by girls that didn’t like him. He then pursued Music Studies at Florida State University, dropping out later after realizing he would have more opportunities in a city with a bigger music scene. In 2003, Reginald, now going by Reggie Williams, moved to Orlando, Florida where he started writing songs for Atlantic Records. “Show Me” and “Be Honest” were hits, with the first being picked by Spotify on their New Music Tuesday playlist. Reggie adopted his current artistic name R.LUM.R and moved to Nashville, Tennessee in 2015. Many of his collaborators were moving there and he felt Nashville had the space for a black musician to be able to produce his classical black music, in opposition to New York or Chicago, filled with many other talents. It would be Nashville that inspired R.LUM.R to create his biggest hit, “Frustrated,” hitting 20 million streams on Spotify alone. In August 2017, Reggie performed at Jimmy Kimmel Live. For 2019, no shows have been announced yet, but Reggie did promise on social media that much more music was coming. In January 11th, Hype Machine debuted a new song featuring R.LUM.R, “I’m Alright.” It’s not hard to imagine that, after a 2018 full of concerts, Reggie will be busy on the road and studio alike and that R&B is in good voices for many years to come. 47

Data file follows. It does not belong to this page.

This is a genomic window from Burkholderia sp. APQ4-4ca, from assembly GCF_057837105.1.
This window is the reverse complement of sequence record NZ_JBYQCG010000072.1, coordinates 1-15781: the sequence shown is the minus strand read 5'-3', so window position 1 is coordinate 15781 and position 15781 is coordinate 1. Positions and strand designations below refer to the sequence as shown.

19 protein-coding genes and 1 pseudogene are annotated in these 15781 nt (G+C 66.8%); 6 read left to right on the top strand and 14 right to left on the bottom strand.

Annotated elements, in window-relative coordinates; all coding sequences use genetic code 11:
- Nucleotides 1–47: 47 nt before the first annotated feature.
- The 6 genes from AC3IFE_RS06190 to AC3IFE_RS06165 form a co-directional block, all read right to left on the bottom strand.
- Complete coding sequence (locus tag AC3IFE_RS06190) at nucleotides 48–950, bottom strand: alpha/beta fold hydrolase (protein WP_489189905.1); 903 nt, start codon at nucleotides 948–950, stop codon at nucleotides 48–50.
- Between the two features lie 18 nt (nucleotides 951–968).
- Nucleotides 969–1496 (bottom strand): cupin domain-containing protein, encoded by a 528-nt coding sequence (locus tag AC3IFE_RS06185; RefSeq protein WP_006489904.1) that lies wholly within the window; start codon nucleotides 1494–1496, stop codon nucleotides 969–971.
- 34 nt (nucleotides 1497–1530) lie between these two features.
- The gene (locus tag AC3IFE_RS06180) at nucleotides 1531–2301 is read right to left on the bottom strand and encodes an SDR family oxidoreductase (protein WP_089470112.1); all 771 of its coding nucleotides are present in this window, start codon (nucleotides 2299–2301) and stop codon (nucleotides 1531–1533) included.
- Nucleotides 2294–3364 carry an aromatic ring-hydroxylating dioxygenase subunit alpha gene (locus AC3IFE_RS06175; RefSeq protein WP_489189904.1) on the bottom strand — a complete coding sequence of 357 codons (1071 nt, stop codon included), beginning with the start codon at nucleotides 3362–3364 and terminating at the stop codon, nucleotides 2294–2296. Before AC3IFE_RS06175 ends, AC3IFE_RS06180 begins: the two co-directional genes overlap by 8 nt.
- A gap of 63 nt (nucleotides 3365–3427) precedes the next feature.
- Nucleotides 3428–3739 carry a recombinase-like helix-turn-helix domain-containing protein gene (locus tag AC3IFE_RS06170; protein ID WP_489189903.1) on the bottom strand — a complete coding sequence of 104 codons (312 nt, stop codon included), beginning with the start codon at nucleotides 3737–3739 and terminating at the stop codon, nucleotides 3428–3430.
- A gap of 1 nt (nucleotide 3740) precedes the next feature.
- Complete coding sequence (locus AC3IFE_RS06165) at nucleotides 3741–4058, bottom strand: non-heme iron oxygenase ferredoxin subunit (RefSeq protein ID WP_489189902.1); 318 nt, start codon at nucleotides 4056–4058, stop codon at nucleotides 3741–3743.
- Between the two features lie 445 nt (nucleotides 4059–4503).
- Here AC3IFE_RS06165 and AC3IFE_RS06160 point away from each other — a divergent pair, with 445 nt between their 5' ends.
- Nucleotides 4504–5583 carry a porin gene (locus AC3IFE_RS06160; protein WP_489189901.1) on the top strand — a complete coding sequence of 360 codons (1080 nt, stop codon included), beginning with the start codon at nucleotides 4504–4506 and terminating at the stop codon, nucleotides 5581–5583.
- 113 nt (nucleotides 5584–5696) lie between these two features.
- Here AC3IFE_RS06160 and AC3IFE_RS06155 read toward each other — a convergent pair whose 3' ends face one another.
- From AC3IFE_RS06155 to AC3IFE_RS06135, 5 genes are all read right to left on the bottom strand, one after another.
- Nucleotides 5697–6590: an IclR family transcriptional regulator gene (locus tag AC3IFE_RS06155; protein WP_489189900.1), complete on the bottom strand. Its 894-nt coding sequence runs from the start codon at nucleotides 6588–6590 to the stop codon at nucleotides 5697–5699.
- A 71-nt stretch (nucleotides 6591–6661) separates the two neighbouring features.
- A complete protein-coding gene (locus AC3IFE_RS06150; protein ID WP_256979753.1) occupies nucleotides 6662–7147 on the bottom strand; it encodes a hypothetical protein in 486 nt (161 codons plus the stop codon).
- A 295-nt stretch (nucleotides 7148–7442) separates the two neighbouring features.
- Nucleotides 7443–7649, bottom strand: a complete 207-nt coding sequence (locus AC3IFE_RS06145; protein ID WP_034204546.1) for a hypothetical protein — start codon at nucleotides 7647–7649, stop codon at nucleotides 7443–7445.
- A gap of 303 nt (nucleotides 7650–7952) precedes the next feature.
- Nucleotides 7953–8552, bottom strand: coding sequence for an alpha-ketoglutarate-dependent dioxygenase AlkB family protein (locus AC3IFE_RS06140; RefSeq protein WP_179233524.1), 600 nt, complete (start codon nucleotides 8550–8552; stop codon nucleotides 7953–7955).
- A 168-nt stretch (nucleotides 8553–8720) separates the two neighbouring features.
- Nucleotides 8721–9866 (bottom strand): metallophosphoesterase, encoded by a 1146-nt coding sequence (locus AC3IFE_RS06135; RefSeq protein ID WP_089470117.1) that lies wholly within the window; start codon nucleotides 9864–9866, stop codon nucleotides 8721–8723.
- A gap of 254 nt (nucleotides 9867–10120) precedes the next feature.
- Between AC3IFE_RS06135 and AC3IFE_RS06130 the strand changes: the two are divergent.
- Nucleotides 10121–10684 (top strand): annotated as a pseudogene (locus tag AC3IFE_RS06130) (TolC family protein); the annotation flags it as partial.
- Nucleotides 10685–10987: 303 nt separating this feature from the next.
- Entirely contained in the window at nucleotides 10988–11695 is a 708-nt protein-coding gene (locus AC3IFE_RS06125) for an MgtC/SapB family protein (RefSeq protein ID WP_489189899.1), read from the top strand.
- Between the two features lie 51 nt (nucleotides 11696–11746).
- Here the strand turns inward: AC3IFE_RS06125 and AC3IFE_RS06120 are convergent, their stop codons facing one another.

Iya Terra

Photography by: Gunnar Velten

Sure Sure

Photography by: Angela Smith


Right now, y’all are out on tour with Waterparks across North America- how has that been so far? It has been AMAZING. We’ve seen so much progress with this tour and the fanbase is growing by the second. The other bands are incredibly kind, and at this point we’re only halfway through!

In just under two years, Super Whatevr has been signed to Hopeless Records, played shows with Movements, Waterparks, and Sum 41 and you have performed at a couple of music festivals including So What?! Music Fest and Riot Fest. Did it feel like your musical careers just took off all of a sudden? Not at all. I’ve been working on Super Whatevr for over 6 years, but the growth in the last year has definitely been exponential. It’s a little of both I guess… some things move slowly, some are flying by. What is your favorite song that Super Whatevr has written so far and why? “Everything is New, Everything Hurts.” It’s about therapy and how it hurts to grow, but it’s insanely worth it. Also it isn’t out yet so I’m pretty excited about that.